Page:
ISL off with a bang, AIFF must plan ahead now
Football is the second most popular sport in India after cricket. Sounds unbelievable, but it’s true! Rarely does a domestic football match witness empty stands something that even a Ranji Trophy cricket match can’t boast of
Football is the second most popular sport in India after cricket. Sounds unbelievable, but it’s true! Rarely does a domestic football match witness empty stands something that even a Ranji Trophy cricket match can’t boast of. But, even then, the All India Football Federation has struggled with the marketability of its premier product the I-League. Sponsors have hardly stuck around for long, and the product’s packaging for a TV audience hasn’t been good enough.
Here’s where the inaugural Indian Super League makes a dashing entry, almost like a hint of spice to the otherwise bland recipe dished out in the name of domestic football here.
Over the next 70 days, India’s hitherto unheralded footballers will brush shoulders with some of world football’s top names (though most of the foreigners are past their prime) like Nicholas Anelka, Robert Pires, Freddie Ljunberg, David James, Alessandro Del Piero, among others representing eight domestic teams Atletico de Kolkata, Mumbai City FC, NorthEast United, Kerala Blasters FC, Delhi Dynamos, FC Pune City, FC Goa and Chennaiyin FC some with foreign affiliations and backed by top corporate houses. But, most importantly there’s a Bollywood tadka thrown in, and rarely does a Bollywood-sports combo go wrong. Ask the BCCI, who unleashed cricketainment in the form of the Indian Premier League in 2008 and are reaping its rewards till date. The AIFF has done well to follow suit. With India’s richest man Mukesh Ambani at the heart of it, ISL’s intention cannot be doubted, and with leading promoters International Management Group and broadcasters Star Sports, the execution could hardly go wrong either.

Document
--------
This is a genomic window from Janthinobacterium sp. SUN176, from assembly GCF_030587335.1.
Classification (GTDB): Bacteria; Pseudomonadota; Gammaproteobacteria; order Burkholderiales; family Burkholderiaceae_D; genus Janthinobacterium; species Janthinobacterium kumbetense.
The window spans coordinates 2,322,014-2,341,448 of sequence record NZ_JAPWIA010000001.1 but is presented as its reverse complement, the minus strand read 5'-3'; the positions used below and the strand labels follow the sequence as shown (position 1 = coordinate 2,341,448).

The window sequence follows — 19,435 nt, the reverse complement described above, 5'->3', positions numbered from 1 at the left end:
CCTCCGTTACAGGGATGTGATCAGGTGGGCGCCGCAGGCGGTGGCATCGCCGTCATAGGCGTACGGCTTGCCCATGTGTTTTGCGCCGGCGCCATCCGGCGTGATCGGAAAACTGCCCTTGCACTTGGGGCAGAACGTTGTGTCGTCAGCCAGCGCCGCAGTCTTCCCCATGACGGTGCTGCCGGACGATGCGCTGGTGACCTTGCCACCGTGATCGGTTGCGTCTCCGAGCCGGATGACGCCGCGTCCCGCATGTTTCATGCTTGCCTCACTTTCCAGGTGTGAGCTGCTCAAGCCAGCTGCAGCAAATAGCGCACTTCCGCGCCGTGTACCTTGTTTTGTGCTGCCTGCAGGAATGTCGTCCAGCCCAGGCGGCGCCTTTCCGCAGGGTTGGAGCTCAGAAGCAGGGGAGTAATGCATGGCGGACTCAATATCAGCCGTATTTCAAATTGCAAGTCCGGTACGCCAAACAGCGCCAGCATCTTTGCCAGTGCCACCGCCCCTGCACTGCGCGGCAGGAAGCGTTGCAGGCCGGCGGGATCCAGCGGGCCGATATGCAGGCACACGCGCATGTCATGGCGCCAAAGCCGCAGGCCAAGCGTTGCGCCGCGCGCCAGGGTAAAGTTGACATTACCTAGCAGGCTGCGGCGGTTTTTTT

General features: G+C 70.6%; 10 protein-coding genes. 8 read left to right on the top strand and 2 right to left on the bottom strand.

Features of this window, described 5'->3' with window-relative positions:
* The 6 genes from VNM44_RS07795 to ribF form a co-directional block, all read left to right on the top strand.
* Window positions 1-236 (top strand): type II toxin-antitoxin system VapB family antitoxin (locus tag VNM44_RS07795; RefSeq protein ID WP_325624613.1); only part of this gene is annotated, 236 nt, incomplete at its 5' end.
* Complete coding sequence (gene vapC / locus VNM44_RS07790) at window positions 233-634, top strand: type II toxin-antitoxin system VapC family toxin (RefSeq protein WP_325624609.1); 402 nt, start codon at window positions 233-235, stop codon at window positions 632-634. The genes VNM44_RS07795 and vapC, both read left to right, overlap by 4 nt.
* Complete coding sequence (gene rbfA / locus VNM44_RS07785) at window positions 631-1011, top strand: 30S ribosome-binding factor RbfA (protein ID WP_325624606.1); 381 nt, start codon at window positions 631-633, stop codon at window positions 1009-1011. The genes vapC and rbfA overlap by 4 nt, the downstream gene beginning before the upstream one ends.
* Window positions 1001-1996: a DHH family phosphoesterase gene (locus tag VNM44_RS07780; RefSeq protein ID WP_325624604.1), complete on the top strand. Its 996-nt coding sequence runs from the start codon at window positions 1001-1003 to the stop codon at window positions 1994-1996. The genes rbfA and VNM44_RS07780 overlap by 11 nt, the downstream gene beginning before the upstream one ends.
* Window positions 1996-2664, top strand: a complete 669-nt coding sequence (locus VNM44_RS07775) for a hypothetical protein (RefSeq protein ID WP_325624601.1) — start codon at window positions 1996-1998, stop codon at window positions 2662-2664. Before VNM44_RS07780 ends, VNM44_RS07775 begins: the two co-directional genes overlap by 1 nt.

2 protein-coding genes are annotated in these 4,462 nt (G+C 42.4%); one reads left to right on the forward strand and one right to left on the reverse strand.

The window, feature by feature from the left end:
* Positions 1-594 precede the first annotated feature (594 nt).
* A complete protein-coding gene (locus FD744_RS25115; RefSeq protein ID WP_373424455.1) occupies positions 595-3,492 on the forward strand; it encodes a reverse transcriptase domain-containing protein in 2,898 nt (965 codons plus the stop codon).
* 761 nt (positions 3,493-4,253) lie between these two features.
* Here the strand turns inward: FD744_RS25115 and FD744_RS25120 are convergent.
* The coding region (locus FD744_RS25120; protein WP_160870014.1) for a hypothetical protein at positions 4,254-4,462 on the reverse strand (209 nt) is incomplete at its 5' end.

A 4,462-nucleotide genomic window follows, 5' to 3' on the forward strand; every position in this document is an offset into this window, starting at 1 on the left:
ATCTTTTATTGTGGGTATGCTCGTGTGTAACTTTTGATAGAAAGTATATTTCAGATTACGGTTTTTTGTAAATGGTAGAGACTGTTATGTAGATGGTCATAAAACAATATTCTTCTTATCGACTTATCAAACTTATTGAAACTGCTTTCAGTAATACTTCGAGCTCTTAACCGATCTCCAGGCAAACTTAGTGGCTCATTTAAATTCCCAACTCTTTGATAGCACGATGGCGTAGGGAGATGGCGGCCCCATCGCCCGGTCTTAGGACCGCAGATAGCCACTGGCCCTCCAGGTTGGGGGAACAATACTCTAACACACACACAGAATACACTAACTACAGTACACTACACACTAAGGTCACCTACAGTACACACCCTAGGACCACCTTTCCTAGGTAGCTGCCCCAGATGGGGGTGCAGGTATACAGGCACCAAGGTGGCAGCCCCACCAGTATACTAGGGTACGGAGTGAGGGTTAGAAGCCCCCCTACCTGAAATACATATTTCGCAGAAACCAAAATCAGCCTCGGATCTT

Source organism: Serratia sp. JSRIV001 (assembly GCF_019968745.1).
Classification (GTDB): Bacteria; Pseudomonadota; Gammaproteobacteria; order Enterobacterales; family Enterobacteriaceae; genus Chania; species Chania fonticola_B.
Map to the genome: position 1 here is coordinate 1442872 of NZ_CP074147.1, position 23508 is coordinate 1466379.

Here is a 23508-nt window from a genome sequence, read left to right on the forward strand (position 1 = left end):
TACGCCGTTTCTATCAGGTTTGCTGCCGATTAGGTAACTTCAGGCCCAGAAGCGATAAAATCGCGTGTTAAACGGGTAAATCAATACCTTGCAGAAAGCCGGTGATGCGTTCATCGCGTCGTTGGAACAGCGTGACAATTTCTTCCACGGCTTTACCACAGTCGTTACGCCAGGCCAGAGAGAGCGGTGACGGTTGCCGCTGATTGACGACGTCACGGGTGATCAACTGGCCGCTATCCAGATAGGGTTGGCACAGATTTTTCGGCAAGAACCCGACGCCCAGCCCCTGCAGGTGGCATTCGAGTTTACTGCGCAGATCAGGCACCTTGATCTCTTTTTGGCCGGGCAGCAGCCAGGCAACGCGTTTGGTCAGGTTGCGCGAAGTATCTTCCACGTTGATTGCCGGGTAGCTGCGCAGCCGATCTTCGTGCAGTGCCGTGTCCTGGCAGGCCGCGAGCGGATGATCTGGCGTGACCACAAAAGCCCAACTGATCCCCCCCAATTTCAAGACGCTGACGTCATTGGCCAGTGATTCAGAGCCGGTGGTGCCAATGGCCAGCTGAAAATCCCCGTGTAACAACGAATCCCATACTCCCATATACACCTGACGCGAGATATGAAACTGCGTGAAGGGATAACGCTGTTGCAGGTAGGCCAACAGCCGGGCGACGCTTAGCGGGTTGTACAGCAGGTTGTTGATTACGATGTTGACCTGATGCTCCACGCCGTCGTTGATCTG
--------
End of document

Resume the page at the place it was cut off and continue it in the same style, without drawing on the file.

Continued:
If yesterday’s lavish Opening Ceremony at Kolkata’s Salt Lake Stadium is any indication, ISL has kicked off with a bang. Now it’s up to the AIFF to draft a plan to leverage ISL’s popularity, which, in turn, can rub off on the domestic scene and better still at the grassroots level. Unless the fruits of ISL’s multi-million dollar initiative are reaped by the younger generation, Indian football will continue to languish well beyond the 150-mark in the world!